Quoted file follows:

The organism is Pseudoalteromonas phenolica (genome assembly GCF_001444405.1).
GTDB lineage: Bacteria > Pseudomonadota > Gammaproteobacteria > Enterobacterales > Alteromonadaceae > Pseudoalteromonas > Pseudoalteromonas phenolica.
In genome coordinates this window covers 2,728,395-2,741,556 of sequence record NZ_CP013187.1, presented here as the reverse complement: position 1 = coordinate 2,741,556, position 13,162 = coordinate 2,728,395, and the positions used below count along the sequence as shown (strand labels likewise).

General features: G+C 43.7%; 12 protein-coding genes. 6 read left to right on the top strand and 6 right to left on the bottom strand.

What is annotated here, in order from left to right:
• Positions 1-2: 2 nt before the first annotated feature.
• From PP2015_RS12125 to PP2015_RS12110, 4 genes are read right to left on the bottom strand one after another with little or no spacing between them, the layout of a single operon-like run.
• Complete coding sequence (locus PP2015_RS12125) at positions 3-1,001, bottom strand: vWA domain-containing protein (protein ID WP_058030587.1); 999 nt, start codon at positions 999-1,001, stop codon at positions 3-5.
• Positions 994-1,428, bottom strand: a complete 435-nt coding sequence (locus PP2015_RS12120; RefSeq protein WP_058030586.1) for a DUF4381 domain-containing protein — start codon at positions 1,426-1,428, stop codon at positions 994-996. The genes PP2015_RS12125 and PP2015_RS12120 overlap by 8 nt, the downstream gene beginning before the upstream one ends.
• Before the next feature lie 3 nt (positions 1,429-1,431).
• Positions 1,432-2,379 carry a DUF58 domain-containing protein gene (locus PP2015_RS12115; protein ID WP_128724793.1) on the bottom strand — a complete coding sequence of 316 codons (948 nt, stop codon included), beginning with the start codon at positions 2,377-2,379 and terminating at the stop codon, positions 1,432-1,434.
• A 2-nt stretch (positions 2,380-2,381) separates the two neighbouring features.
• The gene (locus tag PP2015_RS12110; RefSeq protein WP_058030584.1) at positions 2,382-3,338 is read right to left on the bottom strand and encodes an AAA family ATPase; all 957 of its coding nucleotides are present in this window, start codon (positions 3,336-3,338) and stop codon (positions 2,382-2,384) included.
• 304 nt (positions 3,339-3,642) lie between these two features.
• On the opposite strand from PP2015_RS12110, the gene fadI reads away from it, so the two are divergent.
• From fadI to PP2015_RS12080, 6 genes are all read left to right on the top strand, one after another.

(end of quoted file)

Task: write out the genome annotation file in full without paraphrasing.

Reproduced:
The organism is Pseudoalteromonas phenolica (genome assembly GCF_001444405.1).
GTDB lineage: Bacteria > Pseudomonadota > Gammaproteobacteria > Enterobacterales > Alteromonadaceae > Pseudoalteromonas > Pseudoalteromonas phenolica.
In genome coordinates this window covers 2,728,395-2,741,556 of sequence record NZ_CP013187.1, presented here as the reverse complement: position 1 = coordinate 2,741,556, position 13,162 = coordinate 2,728,395, and the positions used below count along the sequence as shown (strand labels likewise).

General features: G+C 43.7%; 12 protein-coding genes. 6 read left to right on the top strand and 6 right to left on the bottom strand.

What is annotated here, in order from left to right:
• Positions 1-2: 2 nt before the first annotated feature.
• From PP2015_RS12125 to PP2015_RS12110, 4 genes are read right to left on the bottom strand one after another with little or no spacing between them, the layout of a single operon-like run.
• Complete coding sequence (locus PP2015_RS12125) at positions 3-1,001, bottom strand: vWA domain-containing protein (protein ID WP_058030587.1); 999 nt, start codon at positions 999-1,001, stop codon at positions 3-5.
• Positions 994-1,428, bottom strand: a complete 435-nt coding sequence (locus PP2015_RS12120; RefSeq protein WP_058030586.1) for a DUF4381 domain-containing protein — start codon at positions 1,426-1,428, stop codon at positions 994-996. The genes PP2015_RS12125 and PP2015_RS12120 overlap by 8 nt, the downstream gene beginning before the upstream one ends.
• Before the next feature lie 3 nt (positions 1,429-1,431).
• Positions 1,432-2,379 carry a DUF58 domain-containing protein gene (locus PP2015_RS12115; protein ID WP_128724793.1) on the bottom strand — a complete coding sequence of 316 codons (948 nt, stop codon included), beginning with the start codon at positions 2,377-2,379 and terminating at the stop codon, positions 1,432-1,434.
• A 2-nt stretch (positions 2,380-2,381) separates the two neighbouring features.
• The gene (locus tag PP2015_RS12110; RefSeq protein WP_058030584.1) at positions 2,382-3,338 is read right to left on the bottom strand and encodes an AAA family ATPase; all 957 of its coding nucleotides are present in this window, start codon (positions 3,336-3,338) and stop codon (positions 2,382-2,384) included.
• 304 nt (positions 3,339-3,642) lie between these two features.
• On the opposite strand from PP2015_RS12110, the gene fadI reads away from it, so the two are divergent.
• From fadI to PP2015_RS12080, 6 genes are all read left to right on the top strand, one after another.